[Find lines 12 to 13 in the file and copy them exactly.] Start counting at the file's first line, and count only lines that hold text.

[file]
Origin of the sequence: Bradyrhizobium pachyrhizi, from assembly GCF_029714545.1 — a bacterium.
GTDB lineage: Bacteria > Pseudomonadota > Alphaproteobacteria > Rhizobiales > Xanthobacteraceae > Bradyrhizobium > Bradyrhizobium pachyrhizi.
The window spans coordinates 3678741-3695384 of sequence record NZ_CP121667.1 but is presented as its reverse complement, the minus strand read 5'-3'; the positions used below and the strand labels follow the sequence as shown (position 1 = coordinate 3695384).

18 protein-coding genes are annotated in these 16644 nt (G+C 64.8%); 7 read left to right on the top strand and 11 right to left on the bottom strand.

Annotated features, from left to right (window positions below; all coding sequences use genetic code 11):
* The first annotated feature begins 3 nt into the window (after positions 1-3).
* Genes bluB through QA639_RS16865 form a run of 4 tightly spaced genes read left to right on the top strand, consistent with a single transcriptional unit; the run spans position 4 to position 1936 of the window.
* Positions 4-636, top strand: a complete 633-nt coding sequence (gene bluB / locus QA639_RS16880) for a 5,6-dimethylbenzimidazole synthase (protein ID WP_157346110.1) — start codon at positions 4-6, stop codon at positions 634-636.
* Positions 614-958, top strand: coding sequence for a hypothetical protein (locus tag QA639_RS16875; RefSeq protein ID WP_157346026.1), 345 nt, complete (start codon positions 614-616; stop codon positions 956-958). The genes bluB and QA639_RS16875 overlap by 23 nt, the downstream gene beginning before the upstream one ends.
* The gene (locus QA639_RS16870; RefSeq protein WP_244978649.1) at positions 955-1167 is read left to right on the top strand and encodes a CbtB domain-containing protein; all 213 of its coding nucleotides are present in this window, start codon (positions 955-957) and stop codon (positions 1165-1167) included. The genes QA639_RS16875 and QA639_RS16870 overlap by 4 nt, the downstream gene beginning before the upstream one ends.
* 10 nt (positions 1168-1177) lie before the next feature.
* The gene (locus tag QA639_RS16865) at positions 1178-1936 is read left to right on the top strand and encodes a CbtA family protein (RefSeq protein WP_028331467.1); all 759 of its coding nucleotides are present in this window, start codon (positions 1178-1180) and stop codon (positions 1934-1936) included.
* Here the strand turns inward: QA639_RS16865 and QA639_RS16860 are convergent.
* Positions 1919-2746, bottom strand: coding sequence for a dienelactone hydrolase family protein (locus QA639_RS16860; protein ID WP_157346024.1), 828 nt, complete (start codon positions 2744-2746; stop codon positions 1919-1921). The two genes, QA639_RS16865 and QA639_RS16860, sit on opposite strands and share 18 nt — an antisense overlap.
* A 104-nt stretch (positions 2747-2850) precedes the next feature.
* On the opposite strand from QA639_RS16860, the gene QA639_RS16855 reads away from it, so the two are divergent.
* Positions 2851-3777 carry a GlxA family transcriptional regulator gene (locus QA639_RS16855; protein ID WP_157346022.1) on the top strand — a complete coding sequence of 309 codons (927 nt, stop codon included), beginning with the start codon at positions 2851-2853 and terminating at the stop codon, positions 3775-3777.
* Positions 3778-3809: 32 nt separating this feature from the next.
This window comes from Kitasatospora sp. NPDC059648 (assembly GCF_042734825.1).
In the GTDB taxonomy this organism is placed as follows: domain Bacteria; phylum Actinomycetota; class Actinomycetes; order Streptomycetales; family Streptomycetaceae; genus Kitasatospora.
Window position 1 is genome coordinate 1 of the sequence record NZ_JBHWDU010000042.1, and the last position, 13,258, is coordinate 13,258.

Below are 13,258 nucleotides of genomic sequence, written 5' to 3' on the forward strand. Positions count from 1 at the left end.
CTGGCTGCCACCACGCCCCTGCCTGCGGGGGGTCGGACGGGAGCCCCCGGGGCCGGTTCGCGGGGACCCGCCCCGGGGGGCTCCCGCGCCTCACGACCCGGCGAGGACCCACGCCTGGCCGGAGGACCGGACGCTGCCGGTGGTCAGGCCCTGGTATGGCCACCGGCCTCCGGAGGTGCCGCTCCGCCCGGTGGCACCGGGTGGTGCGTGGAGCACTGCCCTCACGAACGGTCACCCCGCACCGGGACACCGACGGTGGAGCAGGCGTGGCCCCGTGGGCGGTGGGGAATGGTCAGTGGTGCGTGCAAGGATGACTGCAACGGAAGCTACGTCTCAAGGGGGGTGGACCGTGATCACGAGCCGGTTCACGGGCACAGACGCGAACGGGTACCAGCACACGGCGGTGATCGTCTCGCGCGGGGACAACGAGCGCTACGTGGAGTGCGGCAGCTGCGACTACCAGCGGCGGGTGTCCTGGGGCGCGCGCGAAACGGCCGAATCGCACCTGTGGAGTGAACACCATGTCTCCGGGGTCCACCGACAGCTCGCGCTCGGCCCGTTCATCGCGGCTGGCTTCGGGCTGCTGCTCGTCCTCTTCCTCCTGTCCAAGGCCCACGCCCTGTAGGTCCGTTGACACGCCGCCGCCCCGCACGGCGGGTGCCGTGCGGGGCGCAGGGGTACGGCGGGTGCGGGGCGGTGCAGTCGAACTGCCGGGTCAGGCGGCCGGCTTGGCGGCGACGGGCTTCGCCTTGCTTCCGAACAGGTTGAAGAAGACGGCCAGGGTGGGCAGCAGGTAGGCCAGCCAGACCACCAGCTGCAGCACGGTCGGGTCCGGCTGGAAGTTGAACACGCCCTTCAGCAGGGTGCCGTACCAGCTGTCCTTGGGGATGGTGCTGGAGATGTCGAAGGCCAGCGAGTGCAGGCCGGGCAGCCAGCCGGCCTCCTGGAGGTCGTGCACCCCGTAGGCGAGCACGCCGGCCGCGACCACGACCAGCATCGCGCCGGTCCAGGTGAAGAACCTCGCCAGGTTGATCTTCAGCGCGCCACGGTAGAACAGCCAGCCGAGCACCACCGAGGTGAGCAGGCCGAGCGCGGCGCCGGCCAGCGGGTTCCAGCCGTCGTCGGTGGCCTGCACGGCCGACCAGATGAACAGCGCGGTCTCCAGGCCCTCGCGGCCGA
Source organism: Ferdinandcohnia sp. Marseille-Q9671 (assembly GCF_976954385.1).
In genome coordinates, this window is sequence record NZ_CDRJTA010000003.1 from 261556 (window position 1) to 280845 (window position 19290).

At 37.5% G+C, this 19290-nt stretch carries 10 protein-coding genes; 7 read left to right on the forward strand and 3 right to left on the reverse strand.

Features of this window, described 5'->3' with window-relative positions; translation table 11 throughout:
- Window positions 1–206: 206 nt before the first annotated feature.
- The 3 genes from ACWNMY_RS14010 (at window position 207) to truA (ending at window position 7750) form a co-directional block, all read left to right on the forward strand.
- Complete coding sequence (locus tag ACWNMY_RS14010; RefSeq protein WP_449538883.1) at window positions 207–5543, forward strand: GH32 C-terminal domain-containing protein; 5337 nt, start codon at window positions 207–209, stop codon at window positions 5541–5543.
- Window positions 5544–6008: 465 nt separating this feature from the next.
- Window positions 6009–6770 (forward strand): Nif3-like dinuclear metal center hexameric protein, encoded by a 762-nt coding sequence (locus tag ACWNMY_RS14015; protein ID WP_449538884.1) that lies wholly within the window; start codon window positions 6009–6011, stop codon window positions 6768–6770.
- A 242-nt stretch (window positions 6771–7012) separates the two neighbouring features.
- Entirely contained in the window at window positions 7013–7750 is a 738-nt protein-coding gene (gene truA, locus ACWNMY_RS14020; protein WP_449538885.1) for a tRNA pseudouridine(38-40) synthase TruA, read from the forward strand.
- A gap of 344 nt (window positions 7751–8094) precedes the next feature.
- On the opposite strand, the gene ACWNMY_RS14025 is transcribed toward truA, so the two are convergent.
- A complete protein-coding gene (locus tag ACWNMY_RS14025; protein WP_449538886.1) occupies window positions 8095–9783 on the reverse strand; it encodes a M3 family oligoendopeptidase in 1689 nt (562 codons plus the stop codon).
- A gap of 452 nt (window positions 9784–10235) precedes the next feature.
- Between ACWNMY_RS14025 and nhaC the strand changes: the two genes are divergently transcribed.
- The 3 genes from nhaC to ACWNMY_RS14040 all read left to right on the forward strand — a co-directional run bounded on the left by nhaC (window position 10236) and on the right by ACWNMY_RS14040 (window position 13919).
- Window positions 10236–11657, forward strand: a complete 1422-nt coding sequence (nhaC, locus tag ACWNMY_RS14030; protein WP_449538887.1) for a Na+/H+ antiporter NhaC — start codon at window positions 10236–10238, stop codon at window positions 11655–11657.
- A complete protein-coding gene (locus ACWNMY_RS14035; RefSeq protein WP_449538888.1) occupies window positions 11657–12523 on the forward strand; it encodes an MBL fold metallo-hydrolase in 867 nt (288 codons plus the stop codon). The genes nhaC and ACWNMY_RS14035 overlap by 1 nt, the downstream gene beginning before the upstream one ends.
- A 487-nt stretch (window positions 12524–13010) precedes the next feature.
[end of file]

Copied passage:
* The gene (locus tag QA639_RS16865) at positions 1178-1936 is read left to right on the top strand and encodes a CbtA family protein (RefSeq protein WP_028331467.1); all 759 of its coding nucleotides are present in this window, start codon (positions 1178-1180) and stop codon (positions 1934-1936) included.
* Here the strand turns inward: QA639_RS16865 and QA639_RS16860 are convergent.